Investigation of Ti-6Al-4V alloy response to atmospheric re-entry exposure

Jessica Lynn Buckner, University of Texas at El Paso


Ti-6Al-4V is a widely used aerospace alloy for its high strength-to-weight ratio and high operating temperature properties. Despite widespread use, titanium and its alloys have been shown to ignite in oxygen and nitrogen rich test streams. The reactivity of titanium is attributed to the high solubility for oxygen that increases with temperature, accelerating the oxidation rate and resulting in a combustion reaction. When introduced to the monatomic oxygen rich and high enthalpy re-entry environment, Ti-6Al-4V X-link components from the space shuttle Columbia exhibited accelerated oxidation and combustion behavior. Ti-6Al-4V metal plates tested in the simulated re-entry environment of an arc-jet facility have also exhibited ignition and combustion responses. A forensic material characterization study of the X-links and arc-jet samples is necessary to gain a better understanding of the material response in the dynamic and extreme environment of re-entry. Materials characterization methods, in the form of microstructural analysis, scanning electron microscopy, energy dispersive X-ray spectroscopy, X-ray diffraction, and microhardness testing, are used to identify the current state of the degraded Ti-6Al-4V material and glean knowledge about the alloy response during re-entry. Data from X-link components is compared to the Ti-6Al-4V samples previously tested in the simulated re-entry arc-jet facility conditions. Several similarities in microstructural features and oxide compound detection suggest that qualitative and quantitative conclusions can be drawn from comparison of actual and simulated re-entry conditions. Furthermore, subtleties between oxidation, ignition, and combustion reaction thresholds were identified. A thorough materials characterization of these materials will yield insight into the discrimination between different material responses of titanium alloys. Widespread use of titanium alloys in space vehicles warrants a thorough characterization of their potential failure modes to help ensure the safe and reliable operation of future spaceflight vehicles.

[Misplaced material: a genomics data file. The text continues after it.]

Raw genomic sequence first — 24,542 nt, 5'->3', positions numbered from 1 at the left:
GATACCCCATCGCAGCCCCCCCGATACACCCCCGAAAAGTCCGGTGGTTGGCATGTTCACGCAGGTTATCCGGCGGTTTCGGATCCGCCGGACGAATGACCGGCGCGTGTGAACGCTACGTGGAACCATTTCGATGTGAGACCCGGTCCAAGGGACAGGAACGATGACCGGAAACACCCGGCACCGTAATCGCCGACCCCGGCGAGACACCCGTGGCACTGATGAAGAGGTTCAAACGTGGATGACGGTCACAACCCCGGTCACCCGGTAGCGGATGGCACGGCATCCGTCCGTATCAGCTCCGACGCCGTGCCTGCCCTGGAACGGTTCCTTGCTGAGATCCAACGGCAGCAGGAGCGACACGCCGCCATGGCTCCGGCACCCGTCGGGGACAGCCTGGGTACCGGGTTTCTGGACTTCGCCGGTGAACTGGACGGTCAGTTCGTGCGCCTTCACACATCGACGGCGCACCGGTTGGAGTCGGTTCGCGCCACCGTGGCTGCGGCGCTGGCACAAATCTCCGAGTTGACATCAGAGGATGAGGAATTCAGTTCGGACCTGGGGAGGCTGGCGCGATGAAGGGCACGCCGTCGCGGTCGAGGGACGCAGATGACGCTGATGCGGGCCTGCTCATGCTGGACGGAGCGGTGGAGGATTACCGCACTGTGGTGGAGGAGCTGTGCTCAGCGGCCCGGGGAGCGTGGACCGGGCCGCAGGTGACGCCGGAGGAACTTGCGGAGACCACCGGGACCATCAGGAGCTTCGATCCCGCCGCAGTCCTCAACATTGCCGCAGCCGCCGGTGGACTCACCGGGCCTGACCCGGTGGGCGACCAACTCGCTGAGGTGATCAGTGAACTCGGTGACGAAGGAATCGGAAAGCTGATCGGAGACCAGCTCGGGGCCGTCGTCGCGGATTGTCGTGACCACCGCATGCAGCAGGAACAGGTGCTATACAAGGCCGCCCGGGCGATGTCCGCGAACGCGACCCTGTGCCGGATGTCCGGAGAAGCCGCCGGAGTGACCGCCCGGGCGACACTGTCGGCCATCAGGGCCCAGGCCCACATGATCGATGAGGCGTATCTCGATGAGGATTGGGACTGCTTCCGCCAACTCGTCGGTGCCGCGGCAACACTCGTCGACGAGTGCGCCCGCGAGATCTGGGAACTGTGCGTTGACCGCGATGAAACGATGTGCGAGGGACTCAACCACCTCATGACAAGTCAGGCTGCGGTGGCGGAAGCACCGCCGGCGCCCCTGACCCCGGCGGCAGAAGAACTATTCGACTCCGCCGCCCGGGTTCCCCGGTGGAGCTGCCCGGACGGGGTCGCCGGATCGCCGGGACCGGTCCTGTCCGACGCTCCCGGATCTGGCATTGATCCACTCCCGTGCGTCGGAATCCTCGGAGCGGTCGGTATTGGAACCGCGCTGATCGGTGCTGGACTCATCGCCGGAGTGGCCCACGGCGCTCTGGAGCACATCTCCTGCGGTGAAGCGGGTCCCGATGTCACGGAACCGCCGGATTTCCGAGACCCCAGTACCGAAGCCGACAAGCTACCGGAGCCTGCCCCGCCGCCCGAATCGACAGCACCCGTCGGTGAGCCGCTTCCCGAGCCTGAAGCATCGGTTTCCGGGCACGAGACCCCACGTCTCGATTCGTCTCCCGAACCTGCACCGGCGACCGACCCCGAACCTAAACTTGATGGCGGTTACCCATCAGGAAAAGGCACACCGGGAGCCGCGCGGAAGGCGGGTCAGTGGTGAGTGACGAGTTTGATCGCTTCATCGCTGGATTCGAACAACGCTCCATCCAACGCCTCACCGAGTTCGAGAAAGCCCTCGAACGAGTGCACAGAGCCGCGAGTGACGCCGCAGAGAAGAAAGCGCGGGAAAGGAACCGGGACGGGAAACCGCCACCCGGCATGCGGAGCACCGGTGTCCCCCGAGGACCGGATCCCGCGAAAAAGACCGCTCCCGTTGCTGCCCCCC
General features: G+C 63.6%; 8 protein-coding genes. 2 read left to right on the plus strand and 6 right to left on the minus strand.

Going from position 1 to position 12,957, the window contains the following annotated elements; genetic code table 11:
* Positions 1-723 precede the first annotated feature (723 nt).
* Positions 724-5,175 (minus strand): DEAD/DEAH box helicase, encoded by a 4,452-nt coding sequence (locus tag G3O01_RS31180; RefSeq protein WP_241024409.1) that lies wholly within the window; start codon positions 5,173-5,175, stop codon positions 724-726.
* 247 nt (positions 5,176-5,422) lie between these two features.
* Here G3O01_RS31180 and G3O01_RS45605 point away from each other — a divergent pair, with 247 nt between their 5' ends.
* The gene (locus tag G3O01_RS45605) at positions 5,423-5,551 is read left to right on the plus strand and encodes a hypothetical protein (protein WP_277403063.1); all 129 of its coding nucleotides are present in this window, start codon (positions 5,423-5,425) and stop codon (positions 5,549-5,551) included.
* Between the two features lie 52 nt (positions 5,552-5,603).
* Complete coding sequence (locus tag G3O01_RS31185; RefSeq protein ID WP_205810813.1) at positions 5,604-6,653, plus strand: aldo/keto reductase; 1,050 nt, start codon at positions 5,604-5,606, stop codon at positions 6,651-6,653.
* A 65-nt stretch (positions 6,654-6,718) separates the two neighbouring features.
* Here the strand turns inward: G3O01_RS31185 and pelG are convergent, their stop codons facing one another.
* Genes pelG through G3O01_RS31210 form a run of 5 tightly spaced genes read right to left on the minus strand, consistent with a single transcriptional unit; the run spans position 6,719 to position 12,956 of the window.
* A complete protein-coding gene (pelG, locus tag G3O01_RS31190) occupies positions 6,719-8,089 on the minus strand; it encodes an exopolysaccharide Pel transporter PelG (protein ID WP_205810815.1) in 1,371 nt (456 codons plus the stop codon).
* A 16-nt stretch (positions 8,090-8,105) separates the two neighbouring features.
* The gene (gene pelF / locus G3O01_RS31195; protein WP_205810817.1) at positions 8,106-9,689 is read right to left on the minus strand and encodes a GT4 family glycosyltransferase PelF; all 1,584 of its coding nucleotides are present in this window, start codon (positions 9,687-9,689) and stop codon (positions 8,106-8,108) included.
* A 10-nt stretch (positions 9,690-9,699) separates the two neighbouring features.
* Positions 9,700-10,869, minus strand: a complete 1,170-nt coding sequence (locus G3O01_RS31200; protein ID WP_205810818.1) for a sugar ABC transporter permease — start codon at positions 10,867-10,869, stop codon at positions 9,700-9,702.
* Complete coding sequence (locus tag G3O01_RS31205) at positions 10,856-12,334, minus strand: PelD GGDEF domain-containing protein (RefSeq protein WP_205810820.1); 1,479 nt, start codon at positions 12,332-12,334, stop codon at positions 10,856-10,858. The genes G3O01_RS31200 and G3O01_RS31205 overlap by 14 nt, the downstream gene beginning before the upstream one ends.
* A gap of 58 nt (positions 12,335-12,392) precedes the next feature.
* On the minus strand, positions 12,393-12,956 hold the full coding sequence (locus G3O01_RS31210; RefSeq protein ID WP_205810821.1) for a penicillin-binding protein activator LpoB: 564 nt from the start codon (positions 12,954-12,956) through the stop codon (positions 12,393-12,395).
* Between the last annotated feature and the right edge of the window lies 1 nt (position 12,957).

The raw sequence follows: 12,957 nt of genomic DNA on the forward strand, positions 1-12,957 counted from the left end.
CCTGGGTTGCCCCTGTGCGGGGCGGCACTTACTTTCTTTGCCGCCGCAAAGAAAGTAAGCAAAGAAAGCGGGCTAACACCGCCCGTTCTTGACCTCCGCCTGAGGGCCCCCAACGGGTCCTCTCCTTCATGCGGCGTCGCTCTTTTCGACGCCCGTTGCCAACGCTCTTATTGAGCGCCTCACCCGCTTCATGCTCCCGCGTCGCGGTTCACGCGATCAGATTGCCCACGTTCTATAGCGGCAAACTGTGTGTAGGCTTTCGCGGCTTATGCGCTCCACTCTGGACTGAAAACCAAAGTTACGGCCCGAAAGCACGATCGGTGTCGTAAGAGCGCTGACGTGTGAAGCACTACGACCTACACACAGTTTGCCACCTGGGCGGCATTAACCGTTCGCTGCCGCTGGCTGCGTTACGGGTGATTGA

Subject Area

Materials science

Recommended Citation

Buckner, Jessica Lynn, "Investigation of Ti-6Al-4V alloy response to atmospheric re-entry exposure" (2016). ETD Collection for University of Texas, El Paso. AAI10239940.